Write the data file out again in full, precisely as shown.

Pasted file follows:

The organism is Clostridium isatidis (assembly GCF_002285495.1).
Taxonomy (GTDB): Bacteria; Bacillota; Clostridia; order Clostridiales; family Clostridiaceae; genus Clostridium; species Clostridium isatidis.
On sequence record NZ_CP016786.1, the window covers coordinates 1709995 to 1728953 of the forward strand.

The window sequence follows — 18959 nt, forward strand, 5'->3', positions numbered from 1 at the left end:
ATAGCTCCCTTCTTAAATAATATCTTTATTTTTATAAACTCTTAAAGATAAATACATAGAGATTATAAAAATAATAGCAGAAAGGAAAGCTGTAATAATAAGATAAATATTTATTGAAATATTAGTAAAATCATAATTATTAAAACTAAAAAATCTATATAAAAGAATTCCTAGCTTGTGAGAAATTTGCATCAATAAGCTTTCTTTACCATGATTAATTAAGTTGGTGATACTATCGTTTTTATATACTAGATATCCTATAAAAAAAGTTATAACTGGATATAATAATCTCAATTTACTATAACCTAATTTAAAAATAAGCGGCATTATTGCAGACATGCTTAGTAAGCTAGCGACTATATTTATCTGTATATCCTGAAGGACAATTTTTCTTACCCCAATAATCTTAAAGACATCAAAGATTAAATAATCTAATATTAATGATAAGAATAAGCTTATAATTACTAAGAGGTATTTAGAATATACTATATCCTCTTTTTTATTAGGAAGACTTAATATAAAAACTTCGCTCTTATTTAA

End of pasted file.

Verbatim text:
The organism is Clostridium isatidis (assembly GCF_002285495.1).
Taxonomy (GTDB): Bacteria; Bacillota; Clostridia; order Clostridiales; family Clostridiaceae; genus Clostridium; species Clostridium isatidis.
On sequence record NZ_CP016786.1, the window covers coordinates 1709995 to 1728953 of the forward strand.

The window sequence follows — 18959 nt, forward strand, 5'->3', positions numbered from 1 at the left end:
ATAGCTCCCTTCTTAAATAATATCTTTATTTTTATAAACTCTTAAAGATAAATACATAGAGATTATAAAAATAATAGCAGAAAGGAAAGCTGTAATAATAAGATAAATATTTATTGAAATATTAGTAAAATCATAATTATTAAAACTAAAAAATCTATATAAAAGAATTCCTAGCTTGTGAGAAATTTGCATCAATAAGCTTTCTTTACCATGATTAATTAAGTTGGTGATACTATCGTTTTTATATACTAGATATCCTATAAAAAAAGTTATAACTGGATATAATAATCTCAATTTACTATAACCTAATTTAAAAATAAGCGGCATTATTGCAGACATGCTTAGTAAGCTAGCGACTATATTTATCTGTATATCCTGAAGGACAATTTTTCTTACCCCAATAATCTTAAAGACATCAAAGATTAAATAATCTAATATTAATGATAAGAATAAGCTTATAATTACTAAGAGGTATTTAGAATATACTATATCCTCTTTTTTATTAGGAAGACTTAATATAAAAACTTCGCTCTTATTTAA